[Every so often, you may see some of these mini-features appear on the front page. They are just short editorial thoughts meant to start an interesting conversation in the comments and c-blogs. Enjoy! Now get to discussing!]
As you might have heard, there is a massive ice/sleet/snowstorm dominating the Northeast right now. Over the past 24 hours, it's caused schools to close, tractor trailers to flip over, and a general sense of frustration and powerlessness to spread throughout the land. On a personal note, I've been sick as a dog since Sunday. For those reasons and more, it's been hard to do anything for the last couple of days.
Still, that didn't stop me from making the two hour round tip walk through inches (and sometimes feet) of snow to my local Gamestop so that I may download a shiny Suicine. The whole thing was quite an adventure, too detailed and bizarre to fully recant here, but I will tell you that along the way I met a man with a mohawk ponytail, a seven year old kid who's already obsessed with quoting the upcoming shooter Bulletstorm, and a beautiful 6-foot-tall woman dressed from head to toe in denim, who only collects shiny Pokemon -- because "regular Pokemon are for plebeians."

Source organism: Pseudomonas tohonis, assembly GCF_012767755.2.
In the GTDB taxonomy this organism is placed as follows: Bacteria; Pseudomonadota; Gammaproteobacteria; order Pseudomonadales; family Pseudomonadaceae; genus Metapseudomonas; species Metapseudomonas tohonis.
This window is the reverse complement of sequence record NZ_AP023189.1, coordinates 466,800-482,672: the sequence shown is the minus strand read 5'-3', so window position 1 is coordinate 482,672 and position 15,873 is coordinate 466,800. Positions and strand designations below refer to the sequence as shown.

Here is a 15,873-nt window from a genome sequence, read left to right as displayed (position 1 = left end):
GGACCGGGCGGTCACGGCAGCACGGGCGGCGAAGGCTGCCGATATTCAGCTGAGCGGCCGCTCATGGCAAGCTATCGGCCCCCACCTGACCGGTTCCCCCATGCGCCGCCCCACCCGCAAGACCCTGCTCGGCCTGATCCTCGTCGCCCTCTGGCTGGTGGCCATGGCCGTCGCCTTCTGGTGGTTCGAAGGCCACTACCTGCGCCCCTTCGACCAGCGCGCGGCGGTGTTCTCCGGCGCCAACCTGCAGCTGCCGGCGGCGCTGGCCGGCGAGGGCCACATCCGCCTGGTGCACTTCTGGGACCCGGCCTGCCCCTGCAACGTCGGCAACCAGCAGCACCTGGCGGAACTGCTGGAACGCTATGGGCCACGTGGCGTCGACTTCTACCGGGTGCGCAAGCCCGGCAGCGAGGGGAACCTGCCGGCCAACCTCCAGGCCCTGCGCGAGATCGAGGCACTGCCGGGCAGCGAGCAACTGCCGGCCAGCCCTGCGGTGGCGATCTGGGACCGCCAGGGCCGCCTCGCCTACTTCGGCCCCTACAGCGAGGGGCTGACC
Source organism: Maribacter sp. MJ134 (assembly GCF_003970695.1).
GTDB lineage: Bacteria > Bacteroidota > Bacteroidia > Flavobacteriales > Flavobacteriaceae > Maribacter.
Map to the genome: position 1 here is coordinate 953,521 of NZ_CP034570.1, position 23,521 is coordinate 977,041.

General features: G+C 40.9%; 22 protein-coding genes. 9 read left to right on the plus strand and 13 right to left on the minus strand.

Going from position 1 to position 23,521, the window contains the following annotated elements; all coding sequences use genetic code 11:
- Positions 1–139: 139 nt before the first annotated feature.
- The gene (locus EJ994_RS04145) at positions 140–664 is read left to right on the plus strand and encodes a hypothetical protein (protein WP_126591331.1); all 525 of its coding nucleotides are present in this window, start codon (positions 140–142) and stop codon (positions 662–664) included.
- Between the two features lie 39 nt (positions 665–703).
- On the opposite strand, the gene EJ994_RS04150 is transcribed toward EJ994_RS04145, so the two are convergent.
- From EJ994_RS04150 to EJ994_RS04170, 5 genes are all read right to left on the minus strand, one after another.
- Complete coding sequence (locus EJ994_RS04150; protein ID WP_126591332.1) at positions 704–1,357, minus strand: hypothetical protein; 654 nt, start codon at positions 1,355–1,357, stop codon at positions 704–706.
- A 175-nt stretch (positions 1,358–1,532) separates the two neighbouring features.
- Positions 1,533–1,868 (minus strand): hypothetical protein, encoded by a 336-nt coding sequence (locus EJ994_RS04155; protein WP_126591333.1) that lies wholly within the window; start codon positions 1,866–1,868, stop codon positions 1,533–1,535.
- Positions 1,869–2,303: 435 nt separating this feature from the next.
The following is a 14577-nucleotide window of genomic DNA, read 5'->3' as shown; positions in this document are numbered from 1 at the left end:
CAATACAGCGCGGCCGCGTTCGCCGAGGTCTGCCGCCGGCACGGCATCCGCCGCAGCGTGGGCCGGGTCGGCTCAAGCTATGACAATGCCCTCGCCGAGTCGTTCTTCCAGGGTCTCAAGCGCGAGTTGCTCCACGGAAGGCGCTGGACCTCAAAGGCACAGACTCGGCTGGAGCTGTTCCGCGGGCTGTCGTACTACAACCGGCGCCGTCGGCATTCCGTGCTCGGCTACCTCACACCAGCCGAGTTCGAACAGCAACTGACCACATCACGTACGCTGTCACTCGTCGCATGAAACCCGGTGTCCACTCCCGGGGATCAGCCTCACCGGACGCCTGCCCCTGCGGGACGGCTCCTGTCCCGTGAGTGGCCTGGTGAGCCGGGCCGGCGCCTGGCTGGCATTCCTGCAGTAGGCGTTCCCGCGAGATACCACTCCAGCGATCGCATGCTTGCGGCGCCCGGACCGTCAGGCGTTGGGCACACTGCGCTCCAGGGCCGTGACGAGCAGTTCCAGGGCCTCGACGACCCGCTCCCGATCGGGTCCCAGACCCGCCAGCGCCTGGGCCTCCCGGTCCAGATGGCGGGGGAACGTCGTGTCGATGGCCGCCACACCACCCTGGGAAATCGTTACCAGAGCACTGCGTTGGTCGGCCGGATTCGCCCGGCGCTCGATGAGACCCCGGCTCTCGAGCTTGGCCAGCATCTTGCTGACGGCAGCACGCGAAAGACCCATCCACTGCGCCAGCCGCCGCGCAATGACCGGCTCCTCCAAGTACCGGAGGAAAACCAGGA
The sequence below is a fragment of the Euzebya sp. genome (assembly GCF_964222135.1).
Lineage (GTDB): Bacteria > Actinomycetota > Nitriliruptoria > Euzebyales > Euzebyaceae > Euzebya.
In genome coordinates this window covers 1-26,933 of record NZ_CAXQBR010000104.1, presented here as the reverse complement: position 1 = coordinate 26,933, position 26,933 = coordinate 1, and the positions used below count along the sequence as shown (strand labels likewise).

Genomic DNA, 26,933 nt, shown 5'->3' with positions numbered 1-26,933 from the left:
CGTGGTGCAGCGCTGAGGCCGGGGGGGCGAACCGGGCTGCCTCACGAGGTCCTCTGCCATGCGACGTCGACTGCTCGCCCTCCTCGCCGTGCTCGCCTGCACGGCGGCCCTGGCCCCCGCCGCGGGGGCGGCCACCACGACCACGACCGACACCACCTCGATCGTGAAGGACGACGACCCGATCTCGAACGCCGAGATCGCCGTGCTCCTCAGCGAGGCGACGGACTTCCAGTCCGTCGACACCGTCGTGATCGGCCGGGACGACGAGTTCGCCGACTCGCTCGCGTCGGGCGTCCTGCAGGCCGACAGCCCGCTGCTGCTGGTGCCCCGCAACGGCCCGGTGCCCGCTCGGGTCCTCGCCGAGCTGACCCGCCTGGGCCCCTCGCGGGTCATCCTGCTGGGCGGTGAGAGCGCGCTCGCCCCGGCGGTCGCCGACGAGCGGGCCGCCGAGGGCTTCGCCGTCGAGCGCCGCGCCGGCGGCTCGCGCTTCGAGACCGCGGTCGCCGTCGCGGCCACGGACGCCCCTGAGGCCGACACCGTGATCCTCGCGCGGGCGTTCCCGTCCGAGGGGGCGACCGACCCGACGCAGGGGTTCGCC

It struck me how odd it is that I have this shiny Pokemon, a technically worthless virtual treasure, to thank for my adventure. It also struck me that if Gamestop had been giving away a physical collectible, be it a little Pokemon toy or something along those lines, I definitely wouldn't have bothered to make the walk. I value these non-existent, virtual creatures more than I do a lot of my real life stuff.
I've also had a lot of them for longer than my physical belongings. Looking back on my collection of Pokemon in Pokemon Pearl I see hundreds that I've had since the Gameboy/Gamecube days, I've had them for longer than I've had my two cats, and I still use them in battles on a regular basis (the Pokemon, not my cats).
I know I'm not alone on this. Why is it that so many people place so much value their virtual goods, be it their Pokemon collection, their Xbox 360 Gamerscore, their Facebook farms, and the millions of other forms of in-game acquisitions? Why is it that some games, like Pokemon, manage to instill that long-term sense of value and attachment in people, while so many other similar games fail to find that kind of psychological real estate in the collective psyche of gamer culture?
Tell me about it. What in-game collectibles do you value the most, and why?